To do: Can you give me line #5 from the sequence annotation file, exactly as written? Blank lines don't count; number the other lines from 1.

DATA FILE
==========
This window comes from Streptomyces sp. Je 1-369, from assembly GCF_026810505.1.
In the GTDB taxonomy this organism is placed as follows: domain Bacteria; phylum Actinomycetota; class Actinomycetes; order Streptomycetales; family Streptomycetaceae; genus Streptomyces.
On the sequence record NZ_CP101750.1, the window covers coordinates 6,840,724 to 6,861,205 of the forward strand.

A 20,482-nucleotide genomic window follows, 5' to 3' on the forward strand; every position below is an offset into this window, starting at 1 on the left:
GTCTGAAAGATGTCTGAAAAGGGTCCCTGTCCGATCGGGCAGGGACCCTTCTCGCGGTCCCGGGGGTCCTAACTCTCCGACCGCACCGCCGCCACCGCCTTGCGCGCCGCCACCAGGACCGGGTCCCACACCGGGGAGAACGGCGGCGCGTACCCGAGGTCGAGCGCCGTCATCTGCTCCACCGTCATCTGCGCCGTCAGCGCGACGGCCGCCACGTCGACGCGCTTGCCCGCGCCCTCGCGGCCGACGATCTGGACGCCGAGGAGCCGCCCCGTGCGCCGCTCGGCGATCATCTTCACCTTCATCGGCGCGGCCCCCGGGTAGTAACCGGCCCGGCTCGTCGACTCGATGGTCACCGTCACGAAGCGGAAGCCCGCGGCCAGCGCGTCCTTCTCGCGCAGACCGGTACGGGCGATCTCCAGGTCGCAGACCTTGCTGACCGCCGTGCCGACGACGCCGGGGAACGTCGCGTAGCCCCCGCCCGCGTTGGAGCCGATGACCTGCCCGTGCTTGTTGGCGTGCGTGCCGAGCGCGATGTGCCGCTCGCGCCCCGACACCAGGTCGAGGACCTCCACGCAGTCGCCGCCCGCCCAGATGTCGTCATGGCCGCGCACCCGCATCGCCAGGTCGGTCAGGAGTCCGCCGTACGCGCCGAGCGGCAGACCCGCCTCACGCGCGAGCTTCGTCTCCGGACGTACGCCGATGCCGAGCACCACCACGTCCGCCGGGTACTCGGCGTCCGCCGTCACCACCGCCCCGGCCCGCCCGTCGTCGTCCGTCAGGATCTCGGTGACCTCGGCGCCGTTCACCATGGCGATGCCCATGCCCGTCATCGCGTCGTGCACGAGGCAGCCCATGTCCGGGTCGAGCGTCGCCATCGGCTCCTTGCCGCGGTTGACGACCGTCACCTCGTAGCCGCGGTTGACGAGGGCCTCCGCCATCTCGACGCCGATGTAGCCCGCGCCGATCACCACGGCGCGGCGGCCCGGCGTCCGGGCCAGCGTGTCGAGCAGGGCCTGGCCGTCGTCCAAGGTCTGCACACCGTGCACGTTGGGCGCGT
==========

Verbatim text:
GTCTGAAAGATGTCTGAAAAGGGTCCCTGTCCGATCGGGCAGGGACCCTTCTCGCGGTCCCGGGGGTCCTAACTCTCCGACCGCACCGCCGCCACCGCCTTGCGCGCCGCCACCAGGACCGGGTCCCACACCGGGGAGAACGGCGGCGCGTACCCGAGGTCGAGCGCCGTCATCTGCTCCACCGTCATCTGCGCCGTCAGCGCGACGGCCGCCACGTCGACGCGCTTGCCCGCGCCCTCGCGGCCGACGATCTGGACGCCGAGGAGCCGCCCCGTGCGCCGCTCGGCGATCATCTTCACCTTCATCGGCGCGGCCCCCGGGTAGTAACCGGCCCGGCTCGTCGACTCGATGGTCACCGTCACGAAGCGGAAGCCCGCGGCCAGCGCGTCCTTCTCGCGCAGACCGGTACGGGCGATCTCCAGGTCGCAGACCTTGCTGACCGCCGTGCCGACGACGCCGGGGAACGTCGCGTAGCCCCCGCCCGCGTTGGAGCCGATGACCTGCCCGTGCTTGTTGGCGTGCGTGCCGAGCGCGATGTGCCGCTCGCGCCCCGACACCAGGTCGAGGACCTCCACGCAGTCGCCGCCCGCCCAGATGTCGTCATGGCCGCGCACCCGCATCGCCAGGTCGGTCAGGAGTCCGCCGTACGCGCCGAGCGGCAGACCCGCCTCACGCGCGAGCTTCGTCTCCGGACGTACGCCGATGCCGAGCACCACCACGTCCGCCGGGTACTCGGCGTCCGCCGTCACCACCGCCCCGGCCCGCCCGTCGTCGTCCGTCAGGATCTCGGTGACCTCGGCGCCGTTCACCATGGCGATGCCCATGCCCGTCATCGCGTCGTGCACGAGGCAGCCCATGTCCGGGTCGAGCGTCGCCATCGGCTCCTTGCCGCGGTTGACGACCGTCACCTCGTAGCCGCGGTTGACGAGGGCCTCCGCCATCTCGACGCCGATGTAGCCCGCGCCGATCACCACGGCGCGGCGGCCCGGCGTCCGGGCCAGCGTGTCGAGCAGGGCCTGGCCGTCGTCCAAGGTCTGCACACCGTGCACGTTGGGCGCGT